What does the perfect histogram look like?

Like many new photographers, I remember asking this question when I purchased my first DSLR.

That complicated looking diagram flashing on the back of your LCD screen can be confusing and it’s easy to assume there is a correct way it should look. This is certainly a common misconception as there is no such thing as a “perfect histogram.”

What is a histogram?

A histogram is a graph that represents the tones in your image. It reads from left to right with the darker pixels represented on the left, and lighter pixels represented on the right.

The progression from left to right reads:  shadows > midtones > highlights. Essentially, a histogram is a tool that helps you determine if your image is properly exposed. It should be a representation of the tones in a given scene.

One important thing to note: If you see a section of the histogram that is climbing the wall on the left, it may mean you’ve underexposed the image or that a part of the image is underexposed. If you see a section of the histogram that is climbing the wall to the right, it may mean you’ve overexposed the image or that some areas of the image are blown.

historgram

Let’s look at a few photo examples…

Example #1:

Ideally, an image will have some pixel representation spanning across the entire histogram. This image is fairly “typical” in that much of the pixels are located in the mid-tones.

The part of the graph to the left is representing the darker flowers at the top left and the darker shadows in her sunglasses. This histogram makes sense to me based on the image it represents.

toddler in a hard hat and sunglasses by Kristy Dooley

Example #2:

Now without even looking at the histogram we can tell that this image should have more pixels to the right due to all the bright snow. When I took this image I looked at the back of my screen to ensure the histogram wasn’t climbing the right wall. I wanted the snow to be bright but not overexposed.

girl in the snow wearing a red coat by Kristy Dooley

Example #3:

This histogram looks entirely different from the previous but both are still “correct.” If you look closely at the histogram you will see that there are pixels spanning the entire graph while most of them are at the left. This makes sense when you look at the image. The majority of this image is darker with a smaller representation of lighter tones in the dew drops.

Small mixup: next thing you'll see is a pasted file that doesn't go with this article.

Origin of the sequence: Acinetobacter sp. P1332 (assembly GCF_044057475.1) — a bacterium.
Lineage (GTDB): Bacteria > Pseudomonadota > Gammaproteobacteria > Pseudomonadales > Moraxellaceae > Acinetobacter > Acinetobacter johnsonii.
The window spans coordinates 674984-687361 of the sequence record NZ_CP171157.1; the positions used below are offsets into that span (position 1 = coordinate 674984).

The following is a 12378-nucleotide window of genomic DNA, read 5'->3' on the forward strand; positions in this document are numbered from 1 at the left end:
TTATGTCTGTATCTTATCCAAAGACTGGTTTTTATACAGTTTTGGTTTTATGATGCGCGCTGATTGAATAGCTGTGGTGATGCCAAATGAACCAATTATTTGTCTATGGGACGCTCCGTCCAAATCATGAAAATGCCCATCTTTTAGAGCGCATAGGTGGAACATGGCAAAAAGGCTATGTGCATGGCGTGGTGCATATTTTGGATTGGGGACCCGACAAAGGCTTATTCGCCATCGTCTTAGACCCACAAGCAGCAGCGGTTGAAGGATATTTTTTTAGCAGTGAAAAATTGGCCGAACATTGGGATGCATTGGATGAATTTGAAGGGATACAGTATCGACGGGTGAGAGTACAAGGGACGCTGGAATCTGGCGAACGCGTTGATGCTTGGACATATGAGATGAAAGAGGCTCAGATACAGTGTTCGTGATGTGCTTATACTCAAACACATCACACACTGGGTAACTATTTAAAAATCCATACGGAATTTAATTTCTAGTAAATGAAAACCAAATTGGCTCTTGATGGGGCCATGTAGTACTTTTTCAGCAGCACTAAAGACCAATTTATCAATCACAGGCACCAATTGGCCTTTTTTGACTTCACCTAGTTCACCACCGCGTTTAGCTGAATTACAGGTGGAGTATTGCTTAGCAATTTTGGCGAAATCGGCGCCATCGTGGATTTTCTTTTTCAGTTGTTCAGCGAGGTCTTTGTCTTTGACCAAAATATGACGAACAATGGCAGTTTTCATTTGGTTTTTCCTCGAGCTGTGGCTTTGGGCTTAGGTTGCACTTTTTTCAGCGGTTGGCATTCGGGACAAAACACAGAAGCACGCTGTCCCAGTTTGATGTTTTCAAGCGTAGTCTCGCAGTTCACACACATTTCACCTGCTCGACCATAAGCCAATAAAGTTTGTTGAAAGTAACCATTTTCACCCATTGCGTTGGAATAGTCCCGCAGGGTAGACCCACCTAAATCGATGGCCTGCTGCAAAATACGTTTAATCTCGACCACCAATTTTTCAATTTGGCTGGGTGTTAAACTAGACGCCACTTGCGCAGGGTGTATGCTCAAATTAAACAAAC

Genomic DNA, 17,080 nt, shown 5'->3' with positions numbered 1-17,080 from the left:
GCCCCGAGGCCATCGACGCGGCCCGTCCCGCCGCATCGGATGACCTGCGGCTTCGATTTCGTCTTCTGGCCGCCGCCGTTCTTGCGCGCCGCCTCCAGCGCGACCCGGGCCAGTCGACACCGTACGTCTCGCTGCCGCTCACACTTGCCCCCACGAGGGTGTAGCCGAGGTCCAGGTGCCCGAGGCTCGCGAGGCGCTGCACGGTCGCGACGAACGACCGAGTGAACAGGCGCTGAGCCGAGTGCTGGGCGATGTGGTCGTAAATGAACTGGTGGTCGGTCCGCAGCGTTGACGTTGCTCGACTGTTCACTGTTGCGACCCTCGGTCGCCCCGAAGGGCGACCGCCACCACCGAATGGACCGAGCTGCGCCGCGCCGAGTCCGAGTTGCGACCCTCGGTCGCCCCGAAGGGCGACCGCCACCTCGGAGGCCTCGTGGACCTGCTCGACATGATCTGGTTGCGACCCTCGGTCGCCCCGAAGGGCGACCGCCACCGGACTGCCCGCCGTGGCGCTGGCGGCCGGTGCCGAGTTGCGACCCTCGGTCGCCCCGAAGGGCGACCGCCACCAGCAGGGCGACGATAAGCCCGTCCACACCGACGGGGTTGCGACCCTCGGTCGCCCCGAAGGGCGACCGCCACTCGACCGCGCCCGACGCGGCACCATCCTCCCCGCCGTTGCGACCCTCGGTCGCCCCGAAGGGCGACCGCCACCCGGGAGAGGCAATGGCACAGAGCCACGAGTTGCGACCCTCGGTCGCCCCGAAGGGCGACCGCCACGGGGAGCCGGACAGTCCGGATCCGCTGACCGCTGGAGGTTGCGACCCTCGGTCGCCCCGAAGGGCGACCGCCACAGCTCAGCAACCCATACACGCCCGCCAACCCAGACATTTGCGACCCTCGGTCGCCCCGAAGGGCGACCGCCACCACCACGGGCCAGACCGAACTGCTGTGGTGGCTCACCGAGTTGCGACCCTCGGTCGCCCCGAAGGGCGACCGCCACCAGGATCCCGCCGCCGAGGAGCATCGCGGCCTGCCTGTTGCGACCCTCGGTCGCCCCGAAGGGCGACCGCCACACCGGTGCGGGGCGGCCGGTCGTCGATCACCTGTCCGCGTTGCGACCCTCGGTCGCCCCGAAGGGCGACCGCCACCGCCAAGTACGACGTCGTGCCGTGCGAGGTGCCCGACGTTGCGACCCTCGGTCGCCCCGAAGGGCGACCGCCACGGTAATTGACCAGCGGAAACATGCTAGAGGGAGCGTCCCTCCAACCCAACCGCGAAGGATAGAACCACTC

leaf covered in water drops by Kristy Dooley

Example #4:

In this example, you can see that some of the pixels are climbing the right wall. This indicates that some part of the image is overexposed.

If you use Lightroom you have the option to turn on the “Clipping Warning” to see which part of your image is being affected. If you look to the top of the histogram in Lightroom you’ll see small arrows. If you click on those it will highlight in red which part of the image is impacted.

In this case, it’s only the windows that are blown. Since it’s not an important part of the image it’s not a concern to me. The rest of the scene is properly exposed.

children listening to a story by Kristy Dooley

Example #5:

In this example, a part of the histogram is climbing the wall to the left. When I turn on the clipping warning in Lightroom it shows in blue that some of the shadowed area to the right of her face here is clipped and underexposed. Given it’s not an important part of the image and the rest of the scene is properly exposed it’s not a concern.

child sleeping with her lovey by Kristy Dooley

Example #6:

For comparison, here’s a SOOC (straight out of camera) image that was overexposed and it does matter. This image was one of the first I took with a brand new camera and hadn’t quite figured it out yet.

As you can see, the histogram is climbing the wall to the right and when I turn on the warnings in Lightroom you can see it’s not only the window that is overexposed, but also much of her skin as well. This is where referencing the histogram on the back of your camera is really important; once I saw this I was able to adjust my settings and properly expose the image.

girl sitting in car seat by Kristy Dooley

Example #7:

Here’s another SOOC image. I love using the histogram to determine whether an image would be a good candidate for a black and white conversion.

An image is generally a good choice for a black and white when it has a large peak somewhere in the histogram. When I saw her standing in this section of brighter light I knew I would convert this image. The light highlights her body perfectly and the rest of the image falls into the shadows.

girl standing on a sidewalk by Kristy Dooley
original photo
black and white photo of girl with hands on hip by Kristy Dooley
edited photo

Example #8:

This image we discussed earlier would also be a great choice for a black and white. The histogram has a large peak to the left with enough pixels represented throughout the rest of the graph. While ultimately I do prefer this one in color, it does make a strong conversion.

leaf covered in water drops by Kristy Dooley
original photo
black and white close up picture of leaf with dew drops by Kristy Dooley
edited photo

Remember, just as every image is unique, every histogram is as well. There is no “perfect” histogram.